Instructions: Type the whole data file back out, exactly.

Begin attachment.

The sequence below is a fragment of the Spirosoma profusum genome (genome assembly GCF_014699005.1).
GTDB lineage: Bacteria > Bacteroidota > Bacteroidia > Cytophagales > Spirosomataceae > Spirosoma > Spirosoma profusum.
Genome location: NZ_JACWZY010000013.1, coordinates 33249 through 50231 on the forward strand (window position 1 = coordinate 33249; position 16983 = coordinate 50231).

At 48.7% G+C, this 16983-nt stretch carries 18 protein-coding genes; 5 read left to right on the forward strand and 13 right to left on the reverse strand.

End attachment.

The sequence below is a fragment of the Spirosoma profusum genome (genome assembly GCF_014699005.1).
GTDB lineage: Bacteria > Bacteroidota > Bacteroidia > Cytophagales > Spirosomataceae > Spirosoma > Spirosoma profusum.
Genome location: NZ_JACWZY010000013.1, coordinates 33249 through 50231 on the forward strand (window position 1 = coordinate 33249; position 16983 = coordinate 50231).

At 48.7% G+C, this 16983-nt stretch carries 18 protein-coding genes; 5 read left to right on the forward strand and 13 right to left on the reverse strand.